Adventist and Emcara have been working together for about seven months. In terms of evaluating the partnership with Emcara, Arrowsmith said, it is too early to have real outcome data. “We're looking at the volume of patients that we're receiving from the plans, the number of times that we are reaching out to different members, and how many of the members are agreeing to participate,” she said. “But we're also in the beginning stages of understanding how we look at outcomes. How do we take a person who had severe mental illness or substance use disorder and can we pull from other data sources to see that they are doing much better or whether or not they're on their medications?”
CalAIM gives both payers and delivery systems the motivation and some funding to take care of people who are particularly vulnerable and do it in a more creative way, Emcara CEO Eric Galvin said. “We're extremely excited about the Adventist partnership for a whole host of reasons, one of them being that this is what we do really well — it aligns with our mission. It's the right thing to do. But it also is an exciting sort of entrepreneurial adventure for our team.”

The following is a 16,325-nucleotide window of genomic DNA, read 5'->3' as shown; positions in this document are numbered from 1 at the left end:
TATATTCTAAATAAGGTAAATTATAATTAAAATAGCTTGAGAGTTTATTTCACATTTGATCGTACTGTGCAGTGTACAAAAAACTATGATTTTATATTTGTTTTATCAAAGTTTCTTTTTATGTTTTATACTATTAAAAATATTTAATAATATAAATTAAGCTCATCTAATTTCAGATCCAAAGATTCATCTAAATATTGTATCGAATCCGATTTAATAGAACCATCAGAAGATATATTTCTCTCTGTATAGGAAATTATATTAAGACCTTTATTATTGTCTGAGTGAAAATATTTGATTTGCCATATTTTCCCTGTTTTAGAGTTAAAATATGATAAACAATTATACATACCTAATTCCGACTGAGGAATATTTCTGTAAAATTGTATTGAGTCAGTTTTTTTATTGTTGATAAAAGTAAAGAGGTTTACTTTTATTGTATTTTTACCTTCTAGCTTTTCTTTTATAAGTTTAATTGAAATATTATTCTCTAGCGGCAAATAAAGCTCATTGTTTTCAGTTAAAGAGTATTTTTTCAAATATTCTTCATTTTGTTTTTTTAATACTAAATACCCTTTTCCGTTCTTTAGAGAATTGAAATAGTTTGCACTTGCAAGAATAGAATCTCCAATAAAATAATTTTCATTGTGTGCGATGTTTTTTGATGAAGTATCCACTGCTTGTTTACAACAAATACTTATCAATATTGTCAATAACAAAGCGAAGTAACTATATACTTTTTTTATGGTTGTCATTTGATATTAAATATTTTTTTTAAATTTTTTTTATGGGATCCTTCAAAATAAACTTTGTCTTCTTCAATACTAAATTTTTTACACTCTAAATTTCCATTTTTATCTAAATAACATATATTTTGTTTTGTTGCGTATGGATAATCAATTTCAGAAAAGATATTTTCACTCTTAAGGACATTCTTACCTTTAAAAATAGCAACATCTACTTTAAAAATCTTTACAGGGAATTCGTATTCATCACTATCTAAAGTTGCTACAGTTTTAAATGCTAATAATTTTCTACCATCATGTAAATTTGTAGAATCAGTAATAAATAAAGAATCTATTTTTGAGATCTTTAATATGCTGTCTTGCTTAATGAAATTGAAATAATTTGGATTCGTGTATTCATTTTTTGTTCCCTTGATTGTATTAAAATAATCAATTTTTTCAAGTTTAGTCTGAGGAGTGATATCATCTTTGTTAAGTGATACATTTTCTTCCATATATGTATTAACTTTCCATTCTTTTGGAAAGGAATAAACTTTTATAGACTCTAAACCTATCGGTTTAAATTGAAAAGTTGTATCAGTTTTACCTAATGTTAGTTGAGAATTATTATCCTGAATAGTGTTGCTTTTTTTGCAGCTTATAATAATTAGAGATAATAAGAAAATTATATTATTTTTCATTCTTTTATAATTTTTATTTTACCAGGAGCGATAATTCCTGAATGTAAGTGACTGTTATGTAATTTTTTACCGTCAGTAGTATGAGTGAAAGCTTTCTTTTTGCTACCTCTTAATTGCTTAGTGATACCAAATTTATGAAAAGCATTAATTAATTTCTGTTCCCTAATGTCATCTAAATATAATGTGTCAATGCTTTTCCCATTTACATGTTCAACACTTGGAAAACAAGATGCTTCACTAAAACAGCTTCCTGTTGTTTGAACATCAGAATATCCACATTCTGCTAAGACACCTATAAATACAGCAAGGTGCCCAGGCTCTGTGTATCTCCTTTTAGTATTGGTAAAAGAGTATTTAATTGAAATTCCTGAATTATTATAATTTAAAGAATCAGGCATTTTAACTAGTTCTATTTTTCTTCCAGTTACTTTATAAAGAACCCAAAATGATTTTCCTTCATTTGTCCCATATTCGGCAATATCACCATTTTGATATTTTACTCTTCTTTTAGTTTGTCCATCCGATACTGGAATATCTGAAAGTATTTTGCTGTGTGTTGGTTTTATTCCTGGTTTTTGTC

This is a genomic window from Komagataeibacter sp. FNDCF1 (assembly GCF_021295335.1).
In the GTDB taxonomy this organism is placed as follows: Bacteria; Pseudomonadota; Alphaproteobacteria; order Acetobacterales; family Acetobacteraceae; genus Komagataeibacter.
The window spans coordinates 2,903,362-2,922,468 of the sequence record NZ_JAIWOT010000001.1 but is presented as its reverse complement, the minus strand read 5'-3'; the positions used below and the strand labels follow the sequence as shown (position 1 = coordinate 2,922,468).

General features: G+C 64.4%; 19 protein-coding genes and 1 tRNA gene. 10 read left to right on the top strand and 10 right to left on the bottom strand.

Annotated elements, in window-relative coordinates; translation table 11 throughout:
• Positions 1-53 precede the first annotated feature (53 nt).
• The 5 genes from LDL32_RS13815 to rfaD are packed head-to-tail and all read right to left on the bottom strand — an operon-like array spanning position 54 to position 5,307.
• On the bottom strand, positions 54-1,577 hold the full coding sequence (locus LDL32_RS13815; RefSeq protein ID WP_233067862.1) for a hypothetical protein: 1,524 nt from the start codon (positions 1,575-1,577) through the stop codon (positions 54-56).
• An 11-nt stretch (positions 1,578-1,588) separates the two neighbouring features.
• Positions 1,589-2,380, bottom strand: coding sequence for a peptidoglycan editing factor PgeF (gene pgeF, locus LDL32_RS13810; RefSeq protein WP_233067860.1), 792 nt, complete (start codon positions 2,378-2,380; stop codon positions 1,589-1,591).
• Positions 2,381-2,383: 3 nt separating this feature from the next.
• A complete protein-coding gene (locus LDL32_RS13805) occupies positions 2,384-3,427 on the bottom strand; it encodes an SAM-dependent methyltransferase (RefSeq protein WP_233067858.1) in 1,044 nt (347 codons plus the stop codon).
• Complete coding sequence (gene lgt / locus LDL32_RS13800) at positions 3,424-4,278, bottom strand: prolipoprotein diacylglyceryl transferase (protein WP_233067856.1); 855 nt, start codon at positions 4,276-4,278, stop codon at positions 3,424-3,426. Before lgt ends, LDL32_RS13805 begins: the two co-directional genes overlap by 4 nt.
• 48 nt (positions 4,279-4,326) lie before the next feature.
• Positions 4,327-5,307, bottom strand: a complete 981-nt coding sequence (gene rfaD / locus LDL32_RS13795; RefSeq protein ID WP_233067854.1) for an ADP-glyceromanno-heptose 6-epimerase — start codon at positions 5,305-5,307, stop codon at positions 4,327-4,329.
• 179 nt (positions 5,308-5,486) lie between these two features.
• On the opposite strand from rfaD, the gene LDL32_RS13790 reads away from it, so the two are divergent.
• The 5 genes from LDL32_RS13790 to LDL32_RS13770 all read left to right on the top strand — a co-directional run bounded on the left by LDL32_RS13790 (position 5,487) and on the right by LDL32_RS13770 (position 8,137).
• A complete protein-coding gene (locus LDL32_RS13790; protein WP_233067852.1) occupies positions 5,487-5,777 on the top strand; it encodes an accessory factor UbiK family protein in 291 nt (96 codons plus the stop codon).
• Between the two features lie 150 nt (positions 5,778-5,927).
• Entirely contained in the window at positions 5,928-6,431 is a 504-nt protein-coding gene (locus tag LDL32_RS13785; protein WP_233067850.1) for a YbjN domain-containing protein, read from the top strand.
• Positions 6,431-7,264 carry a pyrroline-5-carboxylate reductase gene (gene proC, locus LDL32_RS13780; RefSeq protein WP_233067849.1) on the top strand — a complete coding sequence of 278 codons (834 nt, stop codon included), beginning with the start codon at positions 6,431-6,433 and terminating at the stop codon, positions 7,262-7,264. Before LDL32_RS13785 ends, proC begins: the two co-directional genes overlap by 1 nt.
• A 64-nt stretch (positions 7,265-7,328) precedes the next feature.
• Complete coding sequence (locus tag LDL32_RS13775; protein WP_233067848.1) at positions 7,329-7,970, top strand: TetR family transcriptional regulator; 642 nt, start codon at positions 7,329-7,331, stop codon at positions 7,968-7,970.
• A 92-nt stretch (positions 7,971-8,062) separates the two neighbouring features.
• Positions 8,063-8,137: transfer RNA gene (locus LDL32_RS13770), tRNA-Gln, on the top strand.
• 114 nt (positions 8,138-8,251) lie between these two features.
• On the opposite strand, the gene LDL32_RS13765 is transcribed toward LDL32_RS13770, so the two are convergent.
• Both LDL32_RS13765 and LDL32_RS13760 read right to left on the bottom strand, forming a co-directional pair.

This type of vulnerable population tends not to have a primary care provider and as a result, the emergency room becomes their doctor's office. “What we try to do is try to keep them out of the emergency room for those types of activities other than true emergencies.” He said they also work on medication adherence and prescription fill rates. “If you don't have your own home address, it is difficult to keep up with medications, which leads to deterioration in that condition, which leads to you having an episode where you need to be hospitalized,” he added.
Galvin said Emcara has been re-imagining who to hire for the community health worker roles. “One of our colleagues, in particular, is a great example. She herself has experienced a lot of the kinds of social and other challenges that the people that we're trying to reach are. She knows where those homeless encampments are; she knows how they operate as a community and the hierarchies that exist. I got such an education on the realities of what homelessness looks like on the ground through folks like Lisa. The point is we've tried to re-imagine the kinds of people that could be really good at this and have credibility with those that we're trying to reach.”
One of the biggest challenge will be capturing the data, Arrowsmith added. “It's not data that's readily available. If I'm looking at utilization data, I know what's in our hospitals, but people don't only go to our hospitals. We were just on a call about getting in touch with health information exchanges to see what kind of data is available from them.”
There are other challenges with data, she added. “There are technical capabilities everywhere, but it's a matter of making it all work smoothly. We get data from the health plans. They send it to Emcara’s system, which they use, and their system sends it to us,” she explained. “We use Cerner, and that sends data to a big data repository, so there's just all of this mixing and matching. There are challenges, but they are not insurmountable.”